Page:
Protected inside a glass case are valuable boots. Technically called astronaut “overshoes”, they seem perfectly preserved, almost pristine. But closer examination reveals lumps of gray moon dust embedded in the white fabric.
These overshoes left the last human footprints in this gray dust, nearly half a century ago.
“They look like, you know, the winter moon boots you’ve seen,” says Teasel Muir-Harmony, curator of the Apollo Collection at the Smithsonian’s National Air and Space Museum, where the shoes are on display. “Yet they have these traces of the experience of walking on the lunar surface.”
NASM by Mark Avino/Smithsonian
Fifty years ago, on December 7, 1972, a mighty Saturn V rocket lifted off carrying three astronauts, including Apollo 17 Commander Eugene Cernan, who wore these shoe covers.
He knew his crew would be the last lunar visitors for quite some time, but he had no idea how much time would pass.
Now, as NASA commemorates the anniversary of its Apollo program’s final mission, it’s closer than ever to returning astronauts to the lunar surface.
Its new multibillion-dollar moon rocket was launched for the first time last month, sending a crew capsule – without astronauts on board – which is currently on its way home after a test flight around the moon . The spacecraft, called Orion, is due to crash in the Pacific on December 11.
If all goes well, NASA plans to fly astronauts around the Moon in 2024. And soon after, the agency plans to fly astronauts to the surface in a company-built lunar lander. Elon Musk’s SpaceX.
Although 2025 is the agency’s target date for landing near the lunar south pole, most aerospace industry players expect delays. NASA has promised that this time around the moon walkers will include a woman and a person of color.
The historical weight of Apollo 17
On December 14, 1972, at the end of the last moonwalk of the Apollo 17 mission, Cernan spoke a few words from the surface of the moon before following astronaut Harrison Schmitt up a ladder in their ascent vehicle.
“We are leaving as we came and, God willing, we will return, with peace and hope for all mankind,” Cernan said.
Being “the last man on the moon” was Cernan’s claim to fame, but he seemed eager to lose the title.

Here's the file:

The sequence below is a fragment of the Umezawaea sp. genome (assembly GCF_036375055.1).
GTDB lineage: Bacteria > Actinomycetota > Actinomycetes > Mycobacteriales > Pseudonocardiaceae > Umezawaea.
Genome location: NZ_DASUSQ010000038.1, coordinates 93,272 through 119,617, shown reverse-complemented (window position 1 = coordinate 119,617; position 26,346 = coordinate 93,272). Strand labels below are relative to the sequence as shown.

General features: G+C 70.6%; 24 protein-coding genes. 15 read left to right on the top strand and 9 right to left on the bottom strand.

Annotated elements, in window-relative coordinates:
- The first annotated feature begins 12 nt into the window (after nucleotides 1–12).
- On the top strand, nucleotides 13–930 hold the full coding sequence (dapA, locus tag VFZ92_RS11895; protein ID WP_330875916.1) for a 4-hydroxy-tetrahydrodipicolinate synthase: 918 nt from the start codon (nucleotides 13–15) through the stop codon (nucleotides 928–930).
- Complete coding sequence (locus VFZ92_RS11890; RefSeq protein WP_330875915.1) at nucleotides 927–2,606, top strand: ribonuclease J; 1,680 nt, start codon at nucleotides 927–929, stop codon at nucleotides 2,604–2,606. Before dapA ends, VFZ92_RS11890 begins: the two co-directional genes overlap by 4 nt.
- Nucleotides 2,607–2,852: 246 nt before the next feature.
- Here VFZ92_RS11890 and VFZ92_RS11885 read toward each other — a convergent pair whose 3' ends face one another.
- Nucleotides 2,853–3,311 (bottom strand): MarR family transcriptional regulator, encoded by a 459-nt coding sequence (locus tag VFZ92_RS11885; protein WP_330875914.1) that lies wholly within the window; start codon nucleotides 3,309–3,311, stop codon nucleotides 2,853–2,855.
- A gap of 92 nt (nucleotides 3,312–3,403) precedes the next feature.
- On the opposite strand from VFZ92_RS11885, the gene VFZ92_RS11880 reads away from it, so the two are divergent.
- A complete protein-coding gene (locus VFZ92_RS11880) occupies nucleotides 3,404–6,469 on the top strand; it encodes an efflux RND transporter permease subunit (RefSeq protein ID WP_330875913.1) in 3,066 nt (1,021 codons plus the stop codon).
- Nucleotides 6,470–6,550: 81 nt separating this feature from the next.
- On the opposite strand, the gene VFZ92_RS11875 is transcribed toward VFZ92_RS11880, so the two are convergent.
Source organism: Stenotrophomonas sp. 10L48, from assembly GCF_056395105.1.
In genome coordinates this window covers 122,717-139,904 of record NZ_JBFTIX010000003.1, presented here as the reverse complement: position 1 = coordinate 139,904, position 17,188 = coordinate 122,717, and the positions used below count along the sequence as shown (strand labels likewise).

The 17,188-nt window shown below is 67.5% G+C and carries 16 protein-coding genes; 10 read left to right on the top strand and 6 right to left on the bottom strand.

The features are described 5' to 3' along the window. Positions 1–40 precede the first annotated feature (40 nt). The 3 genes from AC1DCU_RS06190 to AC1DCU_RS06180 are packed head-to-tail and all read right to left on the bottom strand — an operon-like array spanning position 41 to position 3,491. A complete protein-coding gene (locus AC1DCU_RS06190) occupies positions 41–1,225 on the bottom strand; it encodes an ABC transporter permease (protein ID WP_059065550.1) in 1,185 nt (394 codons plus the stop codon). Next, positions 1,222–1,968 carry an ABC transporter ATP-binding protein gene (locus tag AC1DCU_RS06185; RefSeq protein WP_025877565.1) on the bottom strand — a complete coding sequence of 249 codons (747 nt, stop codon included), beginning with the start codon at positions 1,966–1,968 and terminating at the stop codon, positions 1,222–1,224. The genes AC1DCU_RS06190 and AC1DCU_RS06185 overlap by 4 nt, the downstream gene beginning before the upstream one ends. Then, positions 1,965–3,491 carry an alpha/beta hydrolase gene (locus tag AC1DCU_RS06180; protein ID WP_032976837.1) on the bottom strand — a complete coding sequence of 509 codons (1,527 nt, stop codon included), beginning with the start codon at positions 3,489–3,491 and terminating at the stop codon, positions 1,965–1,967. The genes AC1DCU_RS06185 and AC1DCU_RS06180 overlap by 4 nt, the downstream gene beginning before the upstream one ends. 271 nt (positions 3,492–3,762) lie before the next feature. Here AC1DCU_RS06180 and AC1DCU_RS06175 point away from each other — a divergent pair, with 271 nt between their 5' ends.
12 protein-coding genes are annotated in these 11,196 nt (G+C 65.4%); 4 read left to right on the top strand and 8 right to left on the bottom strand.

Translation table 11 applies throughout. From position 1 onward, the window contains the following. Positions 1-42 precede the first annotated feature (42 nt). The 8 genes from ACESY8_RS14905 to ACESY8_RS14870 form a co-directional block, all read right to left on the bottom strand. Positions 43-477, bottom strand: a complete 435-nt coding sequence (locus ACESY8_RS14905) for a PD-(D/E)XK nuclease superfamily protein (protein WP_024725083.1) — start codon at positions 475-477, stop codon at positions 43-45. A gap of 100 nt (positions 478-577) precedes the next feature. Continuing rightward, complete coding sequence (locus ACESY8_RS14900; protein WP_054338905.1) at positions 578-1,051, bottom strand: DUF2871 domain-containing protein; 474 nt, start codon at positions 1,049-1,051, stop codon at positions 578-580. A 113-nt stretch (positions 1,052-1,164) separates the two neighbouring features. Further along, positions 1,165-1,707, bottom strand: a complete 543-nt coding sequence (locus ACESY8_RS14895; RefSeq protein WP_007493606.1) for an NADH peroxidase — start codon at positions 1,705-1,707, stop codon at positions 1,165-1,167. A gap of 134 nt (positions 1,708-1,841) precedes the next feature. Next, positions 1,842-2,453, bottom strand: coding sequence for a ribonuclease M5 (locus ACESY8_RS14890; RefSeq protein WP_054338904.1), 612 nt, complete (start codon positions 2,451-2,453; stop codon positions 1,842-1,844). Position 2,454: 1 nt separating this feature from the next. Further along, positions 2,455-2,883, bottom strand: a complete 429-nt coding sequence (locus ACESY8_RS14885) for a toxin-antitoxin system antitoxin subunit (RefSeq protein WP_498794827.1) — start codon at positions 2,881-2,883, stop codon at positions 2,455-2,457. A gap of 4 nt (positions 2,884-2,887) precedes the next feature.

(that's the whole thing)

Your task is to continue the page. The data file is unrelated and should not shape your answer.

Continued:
“I wish I could shake hands with that young man or young woman who replaces me in this category,” he told NPR in 2012, before his death five years later. “But unfortunately the way things have gone and the way things look for the future, at least the short-term future, that’s not going to happen in my lifetime.”
Only a dozen people have ever walked on the moon. During their three days on its surface, Schmitt and Cernan traveled more than twenty miles, while teammate Ronald Evans orbited above in a command module.
“They knew the historical weight of this mission,” says Muir-Harmony, who notes that other Apollo astronauts ditched their shoe covers on the moon, to avoid carrying too much cargo other than moon rocks. But Cernan packed his for the return trip.
Another thing the astronauts brought home, and one of the most important legacies of the Apollo 17 mission, was a photograph of the entire round globe of Earth, resembling a blue marble.
“This image was picked up by the environmental movement. It was on the Whole Earth Catalog,” says Muir-Harmony, referring to the influential counterculture publication launched in 1968. reproduced from history.”
“Apollo was not very popular”
Like the majority of Americans alive today, Muir-Harmony isn’t old enough to remember the days of the moonwalk, which ended before she was born.
His museum has just created a new lunar exploration hall, and he must tell the story of the Apollo program to people who have no personal memory of it.
In the 1960s and 1970s, she notes, the Apollo program didn’t have much public support.
“In general, Apollo was not very popular in the country,” says Muir-Harmony. “It wasn’t until around the Apollo 11 mission that more than half of Americans thought this should be a national priority.”
Many Americans resented the money spent on lunar exploration, and the nation also faced pressing challenges like the Vietnam War. Muir-Harmony notes that “major developments” in this war occurred during the Apollo 17 mission and generated competing titles.
She says the Apollo program ended because politicians like President Richard Nixon were no longer willing to shoulder its high costs and the risks to astronauts, given that the Cold War race to the moon had been won. .
NASA has turned to building reusable space shuttles. These vehicles flew for three decades and helped build the International Space Station, which is manned 24/7 and orbits about 250 miles above Earth. But all that work has kept astronauts close to home, rather than returning to the Moon or Mars.
President George HW Bush proposed a return to the moon, and President George W. Bush did the same. But each time, support dwindled when a new administration arrived with a different agenda.
That hasn’t been true for NASA’s current moonshot, which the agency calls Artemis, after the mythical Apollo’s twin sister.
“One of the things that bodes very well for Artemis,” says Muir-Harmony, “is that it’s a program that has had strong support from multiple jurisdictions.”
And while humans have walked on the moon before, she says it’s hard to predict what effect a moon landing would have on young Americans seeing it for the first time.
As Apollo 11 landed, virtually everyone on Earth stopped what they were doing to watch, gathering “in greater numbers than ever before in human history,” he said. she. “What would it mean to feel like a participant today? »
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